The deep wrinkles, age spots, and leathery skin indicate premature aging caused by years of unprotected exposure to the sun.

(Photo used with permission of the American Academy of Dermatology National Library of Dermatologic Teaching Slides)




People who live in sun-intense areas, such as Florida or Arizona, can show signs of photoaging in their 20s. In fact, some people who live in sun-intense areas develop actinic keratoses (AKs) and skin cancer in their 20s.

While it may seem that the signs of photoaging appear overnight, they actually lie invisible beneath the surface of the skin for years. UV photography enables us to see the damage accumulating beneath the surface of the skin years before the signs of photoaging appear. Most people are surprised by the amount of photoaging that the UV camera shows. To see actual patient photographs that show: 1) what is visible to the naked eye and 2) what damage lies beneath the surface, visit.


Facial Expressions. If you perform facial exercises to maintain a youthful-looking appearance, it is time to stop. Repetitive facial movements actually lead to fine lines and wrinkles. Each time we use a facial muscle, a groove forms beneath the surface of the skin, which is why we see lines form with each facial expression. As skin ages and loses its elasticity, the skin stops springing back to its line-free state, and these grooves become permanently etched on the face as fine lines and wrinkles.

Gravity. Gravity constantly pulls on our bodies. Changes related to gravity become more pronounced as we age. In our 50s, when the skin’s elasticity declines dramatically, the effects of gravity become evident. Gravity causes the tip of the nose to droop, the ears to elongate, the eyelids to fall, jowls to form, and the upper lip to disappear while the lower lip becomes more pronounced.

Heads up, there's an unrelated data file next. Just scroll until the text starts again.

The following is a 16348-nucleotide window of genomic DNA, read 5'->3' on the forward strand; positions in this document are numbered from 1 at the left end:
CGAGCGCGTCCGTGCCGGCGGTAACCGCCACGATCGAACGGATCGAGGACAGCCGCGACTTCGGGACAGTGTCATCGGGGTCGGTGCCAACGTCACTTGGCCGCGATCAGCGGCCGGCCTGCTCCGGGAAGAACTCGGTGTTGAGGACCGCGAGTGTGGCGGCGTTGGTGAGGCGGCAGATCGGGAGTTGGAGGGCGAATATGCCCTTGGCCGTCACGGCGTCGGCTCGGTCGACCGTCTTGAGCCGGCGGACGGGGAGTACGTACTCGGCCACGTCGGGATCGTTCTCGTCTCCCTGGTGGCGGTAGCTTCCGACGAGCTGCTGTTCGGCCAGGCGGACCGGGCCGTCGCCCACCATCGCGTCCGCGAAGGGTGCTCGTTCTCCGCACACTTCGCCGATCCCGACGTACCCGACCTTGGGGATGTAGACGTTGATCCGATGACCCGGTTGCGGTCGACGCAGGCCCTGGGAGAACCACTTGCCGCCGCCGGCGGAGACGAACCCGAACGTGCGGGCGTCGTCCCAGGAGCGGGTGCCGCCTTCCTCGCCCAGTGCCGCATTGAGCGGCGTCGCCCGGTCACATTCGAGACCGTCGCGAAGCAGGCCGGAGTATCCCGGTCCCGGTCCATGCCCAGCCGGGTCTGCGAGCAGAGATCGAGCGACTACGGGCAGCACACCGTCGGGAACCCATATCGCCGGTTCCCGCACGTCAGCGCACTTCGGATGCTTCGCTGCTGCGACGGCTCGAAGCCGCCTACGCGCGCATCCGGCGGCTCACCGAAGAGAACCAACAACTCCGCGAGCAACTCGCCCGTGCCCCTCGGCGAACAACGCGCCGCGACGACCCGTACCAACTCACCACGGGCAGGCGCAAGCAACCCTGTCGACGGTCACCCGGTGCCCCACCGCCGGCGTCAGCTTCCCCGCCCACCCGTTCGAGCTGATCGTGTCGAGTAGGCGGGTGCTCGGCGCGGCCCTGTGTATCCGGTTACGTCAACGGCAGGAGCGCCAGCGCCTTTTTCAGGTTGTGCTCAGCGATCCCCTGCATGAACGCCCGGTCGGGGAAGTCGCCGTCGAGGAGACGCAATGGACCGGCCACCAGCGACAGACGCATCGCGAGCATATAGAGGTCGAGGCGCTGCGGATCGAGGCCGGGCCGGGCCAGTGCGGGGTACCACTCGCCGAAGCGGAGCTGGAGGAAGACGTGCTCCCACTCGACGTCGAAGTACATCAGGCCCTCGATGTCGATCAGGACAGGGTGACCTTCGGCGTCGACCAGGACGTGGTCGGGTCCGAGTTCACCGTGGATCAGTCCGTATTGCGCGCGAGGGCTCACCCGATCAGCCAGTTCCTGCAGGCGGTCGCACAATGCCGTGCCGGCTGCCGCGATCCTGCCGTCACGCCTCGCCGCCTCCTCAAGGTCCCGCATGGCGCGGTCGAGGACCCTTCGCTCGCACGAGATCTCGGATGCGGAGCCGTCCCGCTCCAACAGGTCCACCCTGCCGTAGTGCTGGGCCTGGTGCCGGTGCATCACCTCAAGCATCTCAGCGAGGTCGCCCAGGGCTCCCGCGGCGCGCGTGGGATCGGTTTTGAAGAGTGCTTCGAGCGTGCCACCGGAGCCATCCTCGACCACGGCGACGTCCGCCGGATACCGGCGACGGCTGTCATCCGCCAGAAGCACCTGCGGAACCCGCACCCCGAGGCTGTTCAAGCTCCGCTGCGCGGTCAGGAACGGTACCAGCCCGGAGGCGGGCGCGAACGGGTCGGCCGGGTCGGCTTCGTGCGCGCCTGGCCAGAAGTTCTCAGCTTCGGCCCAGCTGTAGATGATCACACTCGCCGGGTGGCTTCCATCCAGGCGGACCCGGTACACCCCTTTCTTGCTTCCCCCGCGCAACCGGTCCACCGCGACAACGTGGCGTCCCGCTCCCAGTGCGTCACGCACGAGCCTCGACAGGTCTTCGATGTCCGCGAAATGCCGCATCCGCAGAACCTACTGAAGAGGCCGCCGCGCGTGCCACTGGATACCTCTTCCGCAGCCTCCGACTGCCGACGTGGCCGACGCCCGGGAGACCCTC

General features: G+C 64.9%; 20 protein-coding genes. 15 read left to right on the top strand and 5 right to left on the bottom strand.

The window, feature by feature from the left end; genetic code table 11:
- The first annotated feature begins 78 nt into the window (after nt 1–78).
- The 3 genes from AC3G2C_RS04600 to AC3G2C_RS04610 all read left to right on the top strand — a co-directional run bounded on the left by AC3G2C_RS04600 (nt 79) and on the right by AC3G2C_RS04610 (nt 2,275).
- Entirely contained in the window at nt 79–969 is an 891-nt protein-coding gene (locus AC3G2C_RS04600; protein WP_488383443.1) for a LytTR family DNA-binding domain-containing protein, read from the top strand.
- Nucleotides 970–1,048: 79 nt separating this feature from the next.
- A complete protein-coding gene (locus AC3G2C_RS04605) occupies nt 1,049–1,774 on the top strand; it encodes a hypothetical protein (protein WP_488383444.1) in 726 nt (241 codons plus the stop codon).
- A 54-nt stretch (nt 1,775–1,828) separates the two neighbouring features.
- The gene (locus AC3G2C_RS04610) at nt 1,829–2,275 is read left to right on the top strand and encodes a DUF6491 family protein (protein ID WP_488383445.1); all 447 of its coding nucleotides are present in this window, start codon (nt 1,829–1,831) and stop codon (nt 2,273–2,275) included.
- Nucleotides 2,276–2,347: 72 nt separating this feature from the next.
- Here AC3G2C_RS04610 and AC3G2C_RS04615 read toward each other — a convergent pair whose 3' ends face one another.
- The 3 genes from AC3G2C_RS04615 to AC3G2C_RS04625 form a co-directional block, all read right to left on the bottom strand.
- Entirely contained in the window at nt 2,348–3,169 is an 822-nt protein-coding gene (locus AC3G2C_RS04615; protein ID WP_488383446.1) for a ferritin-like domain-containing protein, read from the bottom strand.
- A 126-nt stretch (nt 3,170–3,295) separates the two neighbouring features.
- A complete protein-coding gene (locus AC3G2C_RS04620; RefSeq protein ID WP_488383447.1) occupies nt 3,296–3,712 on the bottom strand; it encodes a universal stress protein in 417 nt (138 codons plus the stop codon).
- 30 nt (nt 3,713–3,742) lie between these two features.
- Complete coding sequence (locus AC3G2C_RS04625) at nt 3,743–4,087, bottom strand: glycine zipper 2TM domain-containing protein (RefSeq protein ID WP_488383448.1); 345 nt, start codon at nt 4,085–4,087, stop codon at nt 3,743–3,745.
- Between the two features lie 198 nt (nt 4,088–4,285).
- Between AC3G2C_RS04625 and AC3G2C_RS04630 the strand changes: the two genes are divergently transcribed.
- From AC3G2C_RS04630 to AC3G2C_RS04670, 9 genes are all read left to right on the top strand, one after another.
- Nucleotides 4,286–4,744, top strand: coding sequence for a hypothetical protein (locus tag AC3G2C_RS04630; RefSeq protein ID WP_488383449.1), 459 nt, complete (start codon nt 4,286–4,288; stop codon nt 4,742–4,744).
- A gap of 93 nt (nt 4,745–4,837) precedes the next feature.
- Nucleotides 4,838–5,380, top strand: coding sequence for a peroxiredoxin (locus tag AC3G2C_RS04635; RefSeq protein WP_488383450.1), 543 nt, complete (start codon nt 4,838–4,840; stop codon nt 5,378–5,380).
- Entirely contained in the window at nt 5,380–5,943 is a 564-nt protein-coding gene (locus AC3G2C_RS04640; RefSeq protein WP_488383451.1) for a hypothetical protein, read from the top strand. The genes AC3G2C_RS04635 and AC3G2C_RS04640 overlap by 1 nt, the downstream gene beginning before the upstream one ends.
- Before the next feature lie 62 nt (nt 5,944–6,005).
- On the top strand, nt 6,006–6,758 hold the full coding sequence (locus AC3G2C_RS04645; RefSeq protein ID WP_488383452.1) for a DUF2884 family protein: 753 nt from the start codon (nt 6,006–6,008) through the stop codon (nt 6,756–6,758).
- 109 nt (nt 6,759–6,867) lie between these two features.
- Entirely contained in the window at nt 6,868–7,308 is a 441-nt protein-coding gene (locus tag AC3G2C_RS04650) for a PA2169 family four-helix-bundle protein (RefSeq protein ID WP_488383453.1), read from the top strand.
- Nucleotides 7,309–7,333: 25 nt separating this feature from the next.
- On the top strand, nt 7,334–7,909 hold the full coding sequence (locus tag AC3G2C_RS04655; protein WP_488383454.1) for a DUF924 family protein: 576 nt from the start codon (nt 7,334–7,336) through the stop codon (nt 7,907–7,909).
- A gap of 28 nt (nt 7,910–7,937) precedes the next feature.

Sleeping Positions. Resting your face on the pillow in the same way every night for years on end also leads to wrinkles. Called sleep lines, these wrinkles eventually become etched on the surface of the skin and no longer disappear when the head is not resting on the pillow. Women, who tend to sleep on their sides, are most likely to see these lines appear on their chin and cheeks. Men tend to notice these lines on the forehead since they usually sleep with the face pressed face down on the pillow. People who sleep on their backs do not develop these wrinkles since their skin does not lie crumpled against the pillow.

Smoking. Cigarette smoking causes biochemical changes in our bodies that accelerate aging. Research shows that a person who smokes 10 or more cigarettes a day for a minimum of 10 years is statistically more likely to develop deeply wrinkled, leathery skin than a nonsmoker. It also has been shown that people who smoke for a number of years tend to develop an unhealthy yellowish hue to their complexion. Additionally, a study conducted in 2002 showed that facial wrinkling, while not yet visible, can be seen under a microscope in smokers as young as 20.

These signs can be greatly diminished, and in some cases avoided, by stopping smoking. Even people who have smoked for many years, or smoked heavily at a younger age, show less facial wrinkling and improved skin tone when they quit smoking.

For Healthier, Younger-Looking Skin
Prevention. While you cannot stop or even slow down the intrinsic aging process, you can prevent signs of premature aging by protecting your skin from the sun, quitting smoking, and eliminating facial exercises.